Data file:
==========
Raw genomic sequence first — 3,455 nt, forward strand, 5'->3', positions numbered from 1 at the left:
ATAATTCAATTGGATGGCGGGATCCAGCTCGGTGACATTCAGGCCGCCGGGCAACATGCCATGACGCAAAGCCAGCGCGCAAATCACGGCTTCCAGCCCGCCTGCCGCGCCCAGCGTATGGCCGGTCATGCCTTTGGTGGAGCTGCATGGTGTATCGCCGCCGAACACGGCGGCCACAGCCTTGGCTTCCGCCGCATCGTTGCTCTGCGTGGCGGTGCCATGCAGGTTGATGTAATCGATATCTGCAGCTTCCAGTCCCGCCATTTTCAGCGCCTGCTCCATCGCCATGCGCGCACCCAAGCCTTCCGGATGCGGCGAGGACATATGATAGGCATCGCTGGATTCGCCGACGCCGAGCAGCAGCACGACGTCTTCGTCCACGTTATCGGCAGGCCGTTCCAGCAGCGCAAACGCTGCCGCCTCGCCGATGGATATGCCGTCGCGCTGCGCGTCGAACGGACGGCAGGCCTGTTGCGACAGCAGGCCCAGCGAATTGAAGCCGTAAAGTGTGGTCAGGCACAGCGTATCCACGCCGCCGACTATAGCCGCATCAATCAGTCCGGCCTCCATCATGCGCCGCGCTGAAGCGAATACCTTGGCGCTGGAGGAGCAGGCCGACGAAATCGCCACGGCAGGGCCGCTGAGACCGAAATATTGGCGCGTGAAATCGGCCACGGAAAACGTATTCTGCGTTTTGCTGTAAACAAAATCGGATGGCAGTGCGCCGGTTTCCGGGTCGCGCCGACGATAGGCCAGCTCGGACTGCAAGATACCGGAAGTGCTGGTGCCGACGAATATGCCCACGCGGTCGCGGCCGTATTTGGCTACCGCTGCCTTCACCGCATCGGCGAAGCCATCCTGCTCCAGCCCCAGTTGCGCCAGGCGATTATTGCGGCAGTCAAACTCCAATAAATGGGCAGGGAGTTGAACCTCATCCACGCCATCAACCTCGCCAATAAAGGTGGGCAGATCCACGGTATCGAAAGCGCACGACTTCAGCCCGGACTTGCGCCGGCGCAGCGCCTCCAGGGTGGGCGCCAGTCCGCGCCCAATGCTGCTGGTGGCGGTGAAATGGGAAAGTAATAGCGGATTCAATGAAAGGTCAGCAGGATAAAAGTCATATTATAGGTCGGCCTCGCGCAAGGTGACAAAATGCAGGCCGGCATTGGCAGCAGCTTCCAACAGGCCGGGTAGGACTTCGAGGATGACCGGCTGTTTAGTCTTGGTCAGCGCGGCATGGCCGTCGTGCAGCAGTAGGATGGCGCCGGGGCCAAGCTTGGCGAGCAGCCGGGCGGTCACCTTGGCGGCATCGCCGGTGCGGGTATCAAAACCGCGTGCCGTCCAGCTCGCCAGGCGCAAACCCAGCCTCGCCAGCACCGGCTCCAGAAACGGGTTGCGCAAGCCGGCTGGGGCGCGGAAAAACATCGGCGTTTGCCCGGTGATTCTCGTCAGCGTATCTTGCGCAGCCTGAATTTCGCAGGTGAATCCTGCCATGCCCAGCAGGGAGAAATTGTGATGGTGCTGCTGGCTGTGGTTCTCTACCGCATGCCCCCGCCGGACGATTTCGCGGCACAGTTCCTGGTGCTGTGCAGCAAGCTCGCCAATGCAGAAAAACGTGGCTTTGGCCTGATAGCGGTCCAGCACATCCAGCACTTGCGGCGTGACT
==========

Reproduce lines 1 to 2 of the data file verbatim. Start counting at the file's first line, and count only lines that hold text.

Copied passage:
Raw genomic sequence first — 3,455 nt, forward strand, 5'->3', positions numbered from 1 at the left:
ATAATTCAATTGGATGGCGGGATCCAGCTCGGTGACATTCAGGCCGCCGGGCAACATGCCATGACGCAAAGCCAGCGCGCAAATCACGGCTTCCAGCCCGCCTGCCGCGCCCAGCGTATGGCCGGTCATGCCTTTGGTGGAGCTGCATGGTGTATCGCCGCCGAACACGGCGGCCACAGCCTTGGCTTCCGCCGCATCGTTGCTCTGCGTGGCGGTGCCATGCAGGTTGATGTAATCGATATCTGCAGCTTCCAGTCCCGCCATTTTCAGCGCCTGCTCCATCGCCATGCGCGCACCCAAGCCTTCCGGATGCGGCGAGGACATATGATAGGCATCGCTGGATTCGCCGACGCCGAGCAGCAGCACGACGTCTTCGTCCACGTTATCGGCAGGCCGTTCCAGCAGCGCAAACGCTGCCGCCTCGCCGATGGATATGCCGTCGCGCTGCGCGTCGAACGGACGGCAGGCCTGTTGCGACAGCAGGCCCAGCGAATTGAAGCCGTAAAGTGTGGTCAGGCACAGCGTATCCACGCCGCCGACTATAGCCGCATCAATCAGTCCGGCCTCCATCATGCGCCGCGCTGAAGCGAATACCTTGGCGCTGGAGGAGCAGGCCGACGAAATCGCCACGGCAGGGCCGCTGAGACCGAAATATTGGCGCGTGAAATCGGCCACGGAAAACGTATTCTGCGTTTTGCTGTAAACAAAATCGGATGGCAGTGCGCCGGTTTCCGGGTCGCGCCGACGATAGGCCAGCTCGGACTGCAAGATACCGGAAGTGCTGGTGCCGACGAATATGCCCACGCGGTCGCGGCCGTATTTGGCTACCGCTGCCTTCACCGCATCGGCGAAGCCATCCTGCTCCAGCCCCAGTTGCGCCAGGCGATTATTGCGGCAGTCAAACTCCAATAAATGGGCAGGGAGTTGAACCTCATCCACGCCATCAACCTCGCCAATAAAGGTGGGCAGATCCACGGTATCGAAAGCGCACGACTTCAGCCCGGACTTGCGCCGGCGCAGCGCCTCCAGGGTGGGCGCCAGTCCGCGCCCAATGCTGCTGGTGGCGGTGAAATGGGAAAGTAATAGCGGATTCAATGAAAGGTCAGCAGGATAAAAGTCATATTATAGGTCGGCCTCGCGCAAGGTGACAAAATGCAGGCCGGCATTGGCAGCAGCTTCCAACAGGCCGGGTAGGACTTCGAGGATGACCGGCTGTTTAGTCTTGGTCAGCGCGGCATGGCCGTCGTGCAGCAGTAGGATGGCGCCGGGGCCAAGCTTGGCGAGCAGCCGGGCGGTCACCTTGGCGGCATCGCCGGTGCGGGTATCAAAACCGCGTGCCGTCCAGCTCGCCAGGCGCAAACCCAGCCTCGCCAGCACCGGCTCCAGAAACGGGTTGCGCAAGCCGGCTGGGGCGCGGAAAAACATCGGCGTTTGCCCGGTGATTCTCGTCAGCGTATCTTGCGCAGCCTGAATTTCGCAGGTGAATCCTGCCATGCCCAGCAGGGAGAAATTGTGATGGTGCTGCTGGCTGTGGTTCTCTACCGCATGCCCCCGCCGGACGATTTCGCGGCACAGTTCCTGGTGCTGTGCAGCAAGCTCGCCAATGCAGAAAAACGTGGCTTTGGCCTGATAGCGGTCCAGCACATCCAGCACTTGCGGCGTGACT